Part of my job as Treasurer of Purdue's ACM-W is that I get to go to Indiana Celebration of Women In Computing. InWIC can be thought of as a smaller scale version of the Grace Hopper Convention, the target audience is women.
The Only Male
I am not a women, I did not fit the "target audience", that does not mean I didn't learn anything or benifit 100% as much as the women. I might have learned more as a man than I would have had I been a woman.
Women are the under-represented minority in computing, and are loosing ground. Peaking at 38% in the mid-80s 1 the percentage of women in the computing industry has been falling ever since. In 2006 the Bureau of Labor Statistics reported that that 38% had fallen to 27% 2. Last year NPR put that number at 20% 3. The goal of InWIC, and hundreds of other women-focused groups is to reverse that trend!
What I learned
While working with women and technology is not 100% foreign to me, being the only male was, I learned that there is really no difference in discussing technology with men or women, there is the same breadth of knowledge.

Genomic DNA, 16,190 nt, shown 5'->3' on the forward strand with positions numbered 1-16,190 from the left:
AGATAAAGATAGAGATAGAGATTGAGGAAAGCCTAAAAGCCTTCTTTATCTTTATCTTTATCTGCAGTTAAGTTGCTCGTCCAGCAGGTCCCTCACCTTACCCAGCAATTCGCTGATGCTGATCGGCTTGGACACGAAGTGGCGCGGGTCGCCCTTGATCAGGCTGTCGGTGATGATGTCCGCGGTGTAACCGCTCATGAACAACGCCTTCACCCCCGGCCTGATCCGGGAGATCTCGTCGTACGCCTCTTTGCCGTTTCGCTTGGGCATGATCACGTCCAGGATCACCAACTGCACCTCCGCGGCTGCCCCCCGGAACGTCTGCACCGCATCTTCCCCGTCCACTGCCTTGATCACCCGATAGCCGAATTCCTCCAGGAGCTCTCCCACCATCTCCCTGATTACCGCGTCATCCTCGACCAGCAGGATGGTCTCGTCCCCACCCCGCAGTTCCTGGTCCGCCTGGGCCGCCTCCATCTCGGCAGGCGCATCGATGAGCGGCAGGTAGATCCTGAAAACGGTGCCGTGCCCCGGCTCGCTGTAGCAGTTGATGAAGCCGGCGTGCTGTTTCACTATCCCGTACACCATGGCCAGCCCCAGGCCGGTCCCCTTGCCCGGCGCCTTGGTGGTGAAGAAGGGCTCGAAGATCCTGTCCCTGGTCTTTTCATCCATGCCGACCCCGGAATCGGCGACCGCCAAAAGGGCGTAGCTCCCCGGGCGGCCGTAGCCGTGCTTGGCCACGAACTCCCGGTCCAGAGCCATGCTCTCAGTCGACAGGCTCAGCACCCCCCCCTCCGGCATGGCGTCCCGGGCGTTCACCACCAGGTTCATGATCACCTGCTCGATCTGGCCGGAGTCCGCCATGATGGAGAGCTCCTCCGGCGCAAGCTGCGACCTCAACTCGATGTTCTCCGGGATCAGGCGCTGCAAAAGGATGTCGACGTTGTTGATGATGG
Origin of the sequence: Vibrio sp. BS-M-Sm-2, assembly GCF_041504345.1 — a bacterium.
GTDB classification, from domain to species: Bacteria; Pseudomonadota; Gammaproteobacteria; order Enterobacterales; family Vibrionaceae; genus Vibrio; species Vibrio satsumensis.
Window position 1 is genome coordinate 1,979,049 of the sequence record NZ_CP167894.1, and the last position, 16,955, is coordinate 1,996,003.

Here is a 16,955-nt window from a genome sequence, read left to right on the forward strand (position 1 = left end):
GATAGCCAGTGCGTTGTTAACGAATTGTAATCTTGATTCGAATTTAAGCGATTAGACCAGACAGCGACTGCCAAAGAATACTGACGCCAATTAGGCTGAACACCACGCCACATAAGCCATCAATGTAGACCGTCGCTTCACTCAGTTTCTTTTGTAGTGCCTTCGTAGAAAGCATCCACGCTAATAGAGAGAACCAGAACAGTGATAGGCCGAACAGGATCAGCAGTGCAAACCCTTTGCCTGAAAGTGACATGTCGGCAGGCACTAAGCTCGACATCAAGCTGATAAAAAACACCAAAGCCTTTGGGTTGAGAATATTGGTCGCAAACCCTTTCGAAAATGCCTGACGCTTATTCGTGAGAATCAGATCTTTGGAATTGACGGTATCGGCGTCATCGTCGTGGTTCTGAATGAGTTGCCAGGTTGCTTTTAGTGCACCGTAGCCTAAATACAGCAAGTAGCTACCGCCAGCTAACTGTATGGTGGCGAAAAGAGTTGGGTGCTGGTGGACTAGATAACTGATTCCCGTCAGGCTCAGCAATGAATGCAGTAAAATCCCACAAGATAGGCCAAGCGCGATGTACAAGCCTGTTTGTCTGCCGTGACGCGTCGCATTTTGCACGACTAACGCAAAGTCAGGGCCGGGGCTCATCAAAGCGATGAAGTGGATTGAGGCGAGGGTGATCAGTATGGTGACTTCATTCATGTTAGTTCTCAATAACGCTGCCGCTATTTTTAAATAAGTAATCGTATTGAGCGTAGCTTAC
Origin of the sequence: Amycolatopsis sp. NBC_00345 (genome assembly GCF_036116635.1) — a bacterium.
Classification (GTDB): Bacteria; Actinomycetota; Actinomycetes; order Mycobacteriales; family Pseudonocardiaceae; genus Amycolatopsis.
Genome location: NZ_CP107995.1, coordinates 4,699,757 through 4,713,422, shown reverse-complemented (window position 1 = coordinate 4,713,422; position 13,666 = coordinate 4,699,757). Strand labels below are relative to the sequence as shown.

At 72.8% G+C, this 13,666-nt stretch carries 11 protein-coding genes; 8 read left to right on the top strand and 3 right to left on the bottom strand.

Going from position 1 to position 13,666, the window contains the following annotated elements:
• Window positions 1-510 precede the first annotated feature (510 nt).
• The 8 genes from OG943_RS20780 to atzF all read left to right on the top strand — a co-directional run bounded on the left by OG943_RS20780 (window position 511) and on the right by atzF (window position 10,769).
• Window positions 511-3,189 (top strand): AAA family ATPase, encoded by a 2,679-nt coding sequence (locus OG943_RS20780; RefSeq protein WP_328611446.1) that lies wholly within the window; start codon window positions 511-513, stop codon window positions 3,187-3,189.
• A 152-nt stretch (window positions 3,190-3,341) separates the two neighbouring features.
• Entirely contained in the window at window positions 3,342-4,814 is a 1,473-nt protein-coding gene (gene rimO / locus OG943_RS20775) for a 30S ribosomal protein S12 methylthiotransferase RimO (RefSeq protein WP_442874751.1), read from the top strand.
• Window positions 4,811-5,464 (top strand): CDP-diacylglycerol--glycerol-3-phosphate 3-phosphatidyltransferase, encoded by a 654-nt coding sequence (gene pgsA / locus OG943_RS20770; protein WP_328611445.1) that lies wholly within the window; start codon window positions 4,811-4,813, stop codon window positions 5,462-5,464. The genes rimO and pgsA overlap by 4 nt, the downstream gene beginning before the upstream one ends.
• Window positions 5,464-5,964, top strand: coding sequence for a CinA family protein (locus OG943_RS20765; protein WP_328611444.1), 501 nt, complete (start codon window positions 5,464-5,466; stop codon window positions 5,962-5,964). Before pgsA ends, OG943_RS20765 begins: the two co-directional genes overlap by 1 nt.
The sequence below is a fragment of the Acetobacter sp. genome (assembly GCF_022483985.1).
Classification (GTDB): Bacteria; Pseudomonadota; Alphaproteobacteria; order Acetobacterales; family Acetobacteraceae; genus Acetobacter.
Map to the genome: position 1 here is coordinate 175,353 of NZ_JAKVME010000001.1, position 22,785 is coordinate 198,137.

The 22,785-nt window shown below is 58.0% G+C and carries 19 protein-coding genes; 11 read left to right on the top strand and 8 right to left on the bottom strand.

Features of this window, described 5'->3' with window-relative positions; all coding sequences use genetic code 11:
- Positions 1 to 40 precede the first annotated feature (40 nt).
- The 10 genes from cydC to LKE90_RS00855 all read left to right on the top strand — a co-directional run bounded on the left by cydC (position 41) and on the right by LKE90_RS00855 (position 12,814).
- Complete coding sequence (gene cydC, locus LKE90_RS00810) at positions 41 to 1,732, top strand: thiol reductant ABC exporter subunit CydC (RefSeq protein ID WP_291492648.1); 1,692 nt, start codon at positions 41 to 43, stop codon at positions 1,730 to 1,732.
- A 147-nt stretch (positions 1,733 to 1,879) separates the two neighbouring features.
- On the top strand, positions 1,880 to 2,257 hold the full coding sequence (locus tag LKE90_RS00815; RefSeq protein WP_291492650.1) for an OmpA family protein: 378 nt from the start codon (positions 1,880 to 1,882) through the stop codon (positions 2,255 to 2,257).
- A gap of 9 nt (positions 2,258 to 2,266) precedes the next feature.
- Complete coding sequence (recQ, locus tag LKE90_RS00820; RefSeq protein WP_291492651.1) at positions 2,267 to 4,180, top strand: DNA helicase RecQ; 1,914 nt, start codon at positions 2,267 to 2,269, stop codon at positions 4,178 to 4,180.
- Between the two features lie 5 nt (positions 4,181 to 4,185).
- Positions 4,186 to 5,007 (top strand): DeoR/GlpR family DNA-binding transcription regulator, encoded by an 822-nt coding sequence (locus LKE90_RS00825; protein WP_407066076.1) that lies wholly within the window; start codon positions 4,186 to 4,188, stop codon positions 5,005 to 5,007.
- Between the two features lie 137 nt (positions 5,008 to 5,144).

One of the differences I did notice was their plans after Acadamia, many women wanted to go into Biological Technology (BioTech), or they wanted to help people in some form or another. This is opposded to the typical male who goes into traditional programming, system admin, or other computing fields.
In terms of being the only male around I noticed that women travel in packs, they follow the rules more then males, they also tend to talk about life as opposed to work (in this case technology).
Overall I had a really great time learning about women in computing. It was an eye opening experince and definetly changed my stance on the number of women in computing.